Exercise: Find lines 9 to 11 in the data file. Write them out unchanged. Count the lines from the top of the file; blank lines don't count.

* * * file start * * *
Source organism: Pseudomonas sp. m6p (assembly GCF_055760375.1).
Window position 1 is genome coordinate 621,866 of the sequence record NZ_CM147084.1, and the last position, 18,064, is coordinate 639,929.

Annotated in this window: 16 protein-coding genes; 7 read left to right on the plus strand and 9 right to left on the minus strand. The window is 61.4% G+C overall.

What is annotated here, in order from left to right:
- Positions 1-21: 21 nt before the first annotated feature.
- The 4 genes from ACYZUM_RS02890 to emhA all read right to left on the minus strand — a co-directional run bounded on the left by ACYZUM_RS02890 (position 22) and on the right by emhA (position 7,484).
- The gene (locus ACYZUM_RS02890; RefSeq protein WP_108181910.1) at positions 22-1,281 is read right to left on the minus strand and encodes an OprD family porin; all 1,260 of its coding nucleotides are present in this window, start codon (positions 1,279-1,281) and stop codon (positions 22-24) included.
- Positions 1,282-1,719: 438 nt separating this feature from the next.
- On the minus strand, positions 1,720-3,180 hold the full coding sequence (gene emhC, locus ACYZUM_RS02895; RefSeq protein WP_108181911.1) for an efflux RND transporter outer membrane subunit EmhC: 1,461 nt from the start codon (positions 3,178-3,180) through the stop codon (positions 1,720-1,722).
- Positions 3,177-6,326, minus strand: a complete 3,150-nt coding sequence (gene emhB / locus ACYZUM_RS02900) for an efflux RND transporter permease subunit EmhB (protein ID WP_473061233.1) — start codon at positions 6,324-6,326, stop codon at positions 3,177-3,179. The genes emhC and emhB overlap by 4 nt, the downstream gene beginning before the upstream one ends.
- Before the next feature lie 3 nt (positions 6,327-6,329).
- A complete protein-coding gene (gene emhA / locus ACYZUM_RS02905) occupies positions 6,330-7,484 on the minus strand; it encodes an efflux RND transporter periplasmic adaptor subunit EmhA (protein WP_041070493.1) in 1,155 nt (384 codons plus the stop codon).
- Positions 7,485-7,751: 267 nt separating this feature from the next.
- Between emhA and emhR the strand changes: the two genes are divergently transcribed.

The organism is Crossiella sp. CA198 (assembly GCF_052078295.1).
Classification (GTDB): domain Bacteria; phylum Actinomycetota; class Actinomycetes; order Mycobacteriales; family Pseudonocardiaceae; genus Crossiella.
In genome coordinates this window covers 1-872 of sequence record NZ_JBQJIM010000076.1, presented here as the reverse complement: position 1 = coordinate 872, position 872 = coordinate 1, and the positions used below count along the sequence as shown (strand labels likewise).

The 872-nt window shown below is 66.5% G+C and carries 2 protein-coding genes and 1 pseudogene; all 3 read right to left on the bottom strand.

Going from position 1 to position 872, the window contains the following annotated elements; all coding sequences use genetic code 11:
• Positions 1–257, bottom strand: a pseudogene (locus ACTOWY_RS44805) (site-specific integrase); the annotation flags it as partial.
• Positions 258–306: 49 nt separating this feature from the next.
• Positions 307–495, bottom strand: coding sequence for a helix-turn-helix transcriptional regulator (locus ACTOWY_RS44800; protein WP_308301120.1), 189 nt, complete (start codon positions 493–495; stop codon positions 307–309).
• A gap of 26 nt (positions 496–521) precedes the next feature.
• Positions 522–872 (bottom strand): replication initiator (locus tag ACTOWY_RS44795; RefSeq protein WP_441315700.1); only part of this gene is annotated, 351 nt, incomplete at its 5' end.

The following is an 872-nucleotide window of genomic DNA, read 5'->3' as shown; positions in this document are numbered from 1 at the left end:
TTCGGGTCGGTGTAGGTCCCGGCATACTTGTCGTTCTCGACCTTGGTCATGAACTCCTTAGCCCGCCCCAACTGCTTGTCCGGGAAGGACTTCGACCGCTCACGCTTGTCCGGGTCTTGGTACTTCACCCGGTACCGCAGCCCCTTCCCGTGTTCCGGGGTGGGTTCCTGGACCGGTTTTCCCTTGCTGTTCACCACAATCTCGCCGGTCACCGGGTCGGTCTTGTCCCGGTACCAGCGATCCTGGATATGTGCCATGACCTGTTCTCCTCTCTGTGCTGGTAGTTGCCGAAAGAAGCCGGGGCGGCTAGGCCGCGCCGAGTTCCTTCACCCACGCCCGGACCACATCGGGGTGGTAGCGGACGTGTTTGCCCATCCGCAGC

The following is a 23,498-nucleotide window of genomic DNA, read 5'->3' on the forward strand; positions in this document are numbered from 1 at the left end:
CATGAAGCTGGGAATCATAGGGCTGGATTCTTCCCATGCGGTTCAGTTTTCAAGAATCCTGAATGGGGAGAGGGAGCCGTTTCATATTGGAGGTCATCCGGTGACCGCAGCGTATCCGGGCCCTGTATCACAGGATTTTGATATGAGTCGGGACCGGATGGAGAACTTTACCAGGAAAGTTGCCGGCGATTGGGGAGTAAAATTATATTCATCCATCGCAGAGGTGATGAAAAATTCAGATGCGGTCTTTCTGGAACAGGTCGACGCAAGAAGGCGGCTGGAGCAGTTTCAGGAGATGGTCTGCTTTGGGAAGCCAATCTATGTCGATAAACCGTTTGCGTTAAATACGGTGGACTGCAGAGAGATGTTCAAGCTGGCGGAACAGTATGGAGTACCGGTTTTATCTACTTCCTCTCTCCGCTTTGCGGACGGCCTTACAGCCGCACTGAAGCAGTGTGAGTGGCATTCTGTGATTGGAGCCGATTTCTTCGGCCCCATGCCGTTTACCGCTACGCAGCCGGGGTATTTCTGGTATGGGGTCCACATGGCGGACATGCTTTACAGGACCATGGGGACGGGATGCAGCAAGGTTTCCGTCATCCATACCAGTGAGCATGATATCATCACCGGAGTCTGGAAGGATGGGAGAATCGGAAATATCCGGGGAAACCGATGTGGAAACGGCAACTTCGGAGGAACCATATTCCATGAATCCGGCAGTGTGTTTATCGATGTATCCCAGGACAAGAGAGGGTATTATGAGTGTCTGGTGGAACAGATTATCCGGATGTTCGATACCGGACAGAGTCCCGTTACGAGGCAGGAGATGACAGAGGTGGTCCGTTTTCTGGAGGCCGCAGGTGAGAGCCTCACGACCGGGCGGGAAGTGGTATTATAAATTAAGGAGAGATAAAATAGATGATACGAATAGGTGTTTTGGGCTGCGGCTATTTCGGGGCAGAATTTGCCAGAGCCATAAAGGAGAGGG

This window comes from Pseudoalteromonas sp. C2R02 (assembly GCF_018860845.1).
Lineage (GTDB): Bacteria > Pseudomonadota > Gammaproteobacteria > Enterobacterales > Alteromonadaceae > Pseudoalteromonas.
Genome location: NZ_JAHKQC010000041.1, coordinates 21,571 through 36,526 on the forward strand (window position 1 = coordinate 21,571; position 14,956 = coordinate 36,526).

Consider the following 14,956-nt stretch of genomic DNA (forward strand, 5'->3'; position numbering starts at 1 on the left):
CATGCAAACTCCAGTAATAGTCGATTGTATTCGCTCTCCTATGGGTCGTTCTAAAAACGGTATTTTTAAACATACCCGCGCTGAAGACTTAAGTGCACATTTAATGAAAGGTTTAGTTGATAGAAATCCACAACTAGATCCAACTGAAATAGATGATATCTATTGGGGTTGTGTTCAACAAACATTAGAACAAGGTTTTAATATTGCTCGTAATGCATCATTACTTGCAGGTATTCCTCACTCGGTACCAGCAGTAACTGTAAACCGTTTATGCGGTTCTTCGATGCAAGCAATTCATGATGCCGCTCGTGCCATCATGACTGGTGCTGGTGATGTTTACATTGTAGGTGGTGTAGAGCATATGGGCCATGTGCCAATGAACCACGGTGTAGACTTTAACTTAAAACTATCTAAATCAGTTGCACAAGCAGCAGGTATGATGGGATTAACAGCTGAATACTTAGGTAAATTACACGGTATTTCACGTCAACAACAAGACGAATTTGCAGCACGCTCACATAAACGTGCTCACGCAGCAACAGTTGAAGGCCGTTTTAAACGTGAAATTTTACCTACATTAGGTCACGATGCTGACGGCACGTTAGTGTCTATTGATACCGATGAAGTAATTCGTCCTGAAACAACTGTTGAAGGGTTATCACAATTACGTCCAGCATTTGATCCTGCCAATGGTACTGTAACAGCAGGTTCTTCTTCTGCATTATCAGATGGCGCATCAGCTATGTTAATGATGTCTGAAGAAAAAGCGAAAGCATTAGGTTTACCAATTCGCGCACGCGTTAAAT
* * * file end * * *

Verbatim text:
- On the minus strand, positions 1,720-3,180 hold the full coding sequence (gene emhC, locus ACYZUM_RS02895; RefSeq protein WP_108181911.1) for an efflux RND transporter outer membrane subunit EmhC: 1,461 nt from the start codon (positions 3,178-3,180) through the stop codon (positions 1,720-1,722).
- Positions 3,177-6,326, minus strand: a complete 3,150-nt coding sequence (gene emhB / locus ACYZUM_RS02900) for an efflux RND transporter permease subunit EmhB (protein ID WP_473061233.1) — start codon at positions 6,324-6,326, stop codon at positions 3,177-3,179. The genes emhC and emhB overlap by 4 nt, the downstream gene beginning before the upstream one ends.
- Before the next feature lie 3 nt (positions 6,327-6,329).